As consumers continue to favor ever more environmentally-friendly and fair-trade produce, recent trends reveal that their preferences are increasingly shifting towards ’locavorism’ and slow-food.
Gastronomy is coming to terms with the locavore world by seeking to offer a careful balance between luxury/premium products, limited environmental products and fair-trade practices towards producers to meet the demands of its more aware and informed customers.
However gastronomic enterprises will have to re-write some of the locavore rules to maintain their own well-established standards of excellence:
By focusing on a very specific category (Les Affranchis Gangster Gourmets with their gluten-free biscuits).
By increasing the sourcing scale to encompass essentially national partners-producers (Honly with honey from each of the French regions).
By setting up national distribution to reach more customers through specialized fine-food stores (La Grande Épicerie…) in addition to their own local shops.
While these new methods might be more feasible for new brands, established major gastronomic enterprises could also launch their own local limited editions or products.
Archibald French Tonic
This premier French Tonic is organic, it replaces South-American quinine with French gentian root extract and juniper berries. The idea is to produce a high quality tonic water for use in cocktails, with its own unique herbal touch of bitterness. All this in combination with respect for the environment.
All the organic ingredients are French-sourced: water from the Cognac region, plant extracts from the Auvergne. It is produced by a family-owned distillery in the Cognac valley, using the traditional methods of that region’s heritage in the production of quality ’spirits’. Care for the environment extends as far as the label, using paper made from recycled sugar cane fibers and vegetable-based inks.
Groix & Nature
On the Island of Groix in South Brittany, an passionate team of 12 experts devote their time to creating soups and cooked dishes in their canning factory. High quality fish rillettes made with outstanding ingredients from local fishermen and producers. The sustainable processes respect the seasons, with short sourcing patterns, carefully-chosen partners and traditional know-how and recipes. Distribution is through 3 local shops and selected stores in France.
But brands will have to invest if they want to be credibly associated with the term "locavore":
By carefully choosing high-quality partners on a limited geographic scale and giving them the respect they deserve
By having a single production unit, located near to their suppliers or distribution area in order to reduce their carbon footprint
By limiting the environmental impact at every stage in production (including packaging)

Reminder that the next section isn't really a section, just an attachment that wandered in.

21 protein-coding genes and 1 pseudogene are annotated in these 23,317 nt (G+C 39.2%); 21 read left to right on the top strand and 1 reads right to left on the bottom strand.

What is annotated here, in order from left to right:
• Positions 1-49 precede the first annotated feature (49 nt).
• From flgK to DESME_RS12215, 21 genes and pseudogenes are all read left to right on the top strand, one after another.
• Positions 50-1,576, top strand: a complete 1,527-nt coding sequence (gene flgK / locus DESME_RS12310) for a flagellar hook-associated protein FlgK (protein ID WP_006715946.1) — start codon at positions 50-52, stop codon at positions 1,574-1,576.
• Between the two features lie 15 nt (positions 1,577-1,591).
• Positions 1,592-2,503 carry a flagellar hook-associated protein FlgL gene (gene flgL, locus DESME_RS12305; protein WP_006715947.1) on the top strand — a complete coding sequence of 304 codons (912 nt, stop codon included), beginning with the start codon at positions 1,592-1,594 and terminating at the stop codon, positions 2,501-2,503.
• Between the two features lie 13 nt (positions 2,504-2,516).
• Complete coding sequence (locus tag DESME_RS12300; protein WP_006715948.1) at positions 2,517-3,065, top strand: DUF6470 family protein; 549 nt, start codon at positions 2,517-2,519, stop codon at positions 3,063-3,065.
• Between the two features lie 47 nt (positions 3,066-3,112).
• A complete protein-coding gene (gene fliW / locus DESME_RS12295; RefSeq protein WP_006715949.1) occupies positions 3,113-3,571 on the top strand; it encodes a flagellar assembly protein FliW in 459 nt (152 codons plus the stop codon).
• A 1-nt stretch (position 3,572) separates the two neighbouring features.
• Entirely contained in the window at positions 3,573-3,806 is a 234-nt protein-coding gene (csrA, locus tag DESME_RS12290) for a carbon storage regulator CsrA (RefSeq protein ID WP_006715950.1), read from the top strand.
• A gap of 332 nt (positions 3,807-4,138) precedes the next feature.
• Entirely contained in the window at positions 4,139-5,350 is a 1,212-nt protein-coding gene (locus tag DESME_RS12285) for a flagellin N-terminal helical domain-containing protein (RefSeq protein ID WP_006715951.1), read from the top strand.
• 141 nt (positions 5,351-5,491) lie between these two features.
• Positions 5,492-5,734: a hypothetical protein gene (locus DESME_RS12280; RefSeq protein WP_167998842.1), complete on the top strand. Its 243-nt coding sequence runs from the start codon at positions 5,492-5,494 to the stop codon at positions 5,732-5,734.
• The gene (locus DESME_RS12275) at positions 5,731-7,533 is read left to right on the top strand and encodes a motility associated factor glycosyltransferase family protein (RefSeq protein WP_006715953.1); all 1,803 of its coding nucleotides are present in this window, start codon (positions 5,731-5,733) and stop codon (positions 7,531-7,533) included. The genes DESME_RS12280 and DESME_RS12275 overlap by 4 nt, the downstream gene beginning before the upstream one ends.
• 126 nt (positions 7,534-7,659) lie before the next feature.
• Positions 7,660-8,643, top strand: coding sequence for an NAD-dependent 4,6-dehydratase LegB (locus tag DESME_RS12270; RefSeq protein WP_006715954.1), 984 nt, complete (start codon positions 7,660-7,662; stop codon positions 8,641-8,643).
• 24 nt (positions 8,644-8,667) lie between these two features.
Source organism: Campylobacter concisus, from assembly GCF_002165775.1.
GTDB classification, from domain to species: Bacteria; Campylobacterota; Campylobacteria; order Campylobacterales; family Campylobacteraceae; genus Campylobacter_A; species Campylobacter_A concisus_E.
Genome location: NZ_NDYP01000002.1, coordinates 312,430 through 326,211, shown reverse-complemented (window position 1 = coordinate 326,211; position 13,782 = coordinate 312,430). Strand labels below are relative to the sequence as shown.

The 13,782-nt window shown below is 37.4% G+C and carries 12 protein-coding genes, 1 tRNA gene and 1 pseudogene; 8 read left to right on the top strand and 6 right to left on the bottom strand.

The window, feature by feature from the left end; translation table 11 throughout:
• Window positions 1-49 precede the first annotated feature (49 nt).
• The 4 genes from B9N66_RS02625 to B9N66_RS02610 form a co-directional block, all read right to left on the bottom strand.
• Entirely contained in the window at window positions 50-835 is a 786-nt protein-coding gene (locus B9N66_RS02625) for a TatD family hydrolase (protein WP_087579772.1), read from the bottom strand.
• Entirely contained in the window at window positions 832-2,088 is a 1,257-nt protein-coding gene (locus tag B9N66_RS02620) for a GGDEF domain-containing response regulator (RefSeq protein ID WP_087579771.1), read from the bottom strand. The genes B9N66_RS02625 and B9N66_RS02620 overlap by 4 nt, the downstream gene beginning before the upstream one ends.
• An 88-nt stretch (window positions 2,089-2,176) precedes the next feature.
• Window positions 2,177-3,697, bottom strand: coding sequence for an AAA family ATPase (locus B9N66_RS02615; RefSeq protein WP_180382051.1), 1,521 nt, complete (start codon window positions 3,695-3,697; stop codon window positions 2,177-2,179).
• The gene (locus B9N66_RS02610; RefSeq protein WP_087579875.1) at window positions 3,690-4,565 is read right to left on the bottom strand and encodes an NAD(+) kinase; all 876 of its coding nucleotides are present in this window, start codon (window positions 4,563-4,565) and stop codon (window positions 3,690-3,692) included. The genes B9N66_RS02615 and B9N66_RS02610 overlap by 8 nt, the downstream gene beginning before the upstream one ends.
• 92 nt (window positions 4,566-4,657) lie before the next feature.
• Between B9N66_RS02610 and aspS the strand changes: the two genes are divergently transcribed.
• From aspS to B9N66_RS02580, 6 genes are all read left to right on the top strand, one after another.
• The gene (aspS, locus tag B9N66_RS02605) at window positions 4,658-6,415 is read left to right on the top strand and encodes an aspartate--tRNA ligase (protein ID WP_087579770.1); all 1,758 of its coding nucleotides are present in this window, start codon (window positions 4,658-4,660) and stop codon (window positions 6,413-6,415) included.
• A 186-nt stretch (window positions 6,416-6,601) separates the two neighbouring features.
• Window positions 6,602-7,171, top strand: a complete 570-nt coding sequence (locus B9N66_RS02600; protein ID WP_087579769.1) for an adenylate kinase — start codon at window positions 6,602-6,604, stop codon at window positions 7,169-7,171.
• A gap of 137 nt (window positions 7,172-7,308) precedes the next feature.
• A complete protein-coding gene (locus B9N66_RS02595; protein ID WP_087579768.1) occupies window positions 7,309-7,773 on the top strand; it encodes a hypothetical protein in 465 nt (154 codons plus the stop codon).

By ensuring that both their ingredients and end products are of the highest quality
By ensuring selective distribution in renowned fine-food stores
By targeting their brand and the packaging to highlight the “locavore” characteristics of the products.
The brands now becoming part of the swing towards local gastronomic trends still face some obstacles: high prices and selective distribution bind them to being niche products for a niche consumer market, thus combining a highly competitive context with a narrow consumer base. Furthermore their core local positioning will prevent geographic expansion and require increasingly imaginative growth concepts.
Created by 2 passionate Parisian “Confiture” lovers and made with only rare seasonal fruit from small French producers and genuine cane sugar. Their jams are made with exclusively chemical free ingredients the using the recipes of acclaimed Chefs and sold in white enameled jars. To maintain quality, the brand has also joined forces with a number of Parisian ventures, using fruit from the roof-gardens of Les Galeries Lafayette and creating a “Confiture” preserve with ingredients entirely sourced in the Paris region for La Grande Épicerie ’Paris Paris’.
Since 2013 this 100% local French cola is made with sugar beet sourced from the Parisian region. The concept is to be both bubbly and Parisian.
Les 3 chouettes
This Paris brand proposes Pepsi Pickles using organic vegetables grown by producers within 250km of Paris. Their small production unit helps with social reintegration and distributes their products across the Paris region. Surprising and tasty environmentally friendly recipes that will liven up your apéros and salads.
To think further
How to enter the locavore gastronomy trend with credibility when you already are present in the market?
How to ensure that your packaging communication correctly informs consumers about the locavore nature of your product?
How to set up a sustainable sourcing and production process and be a legitimate local gastronomic food brand?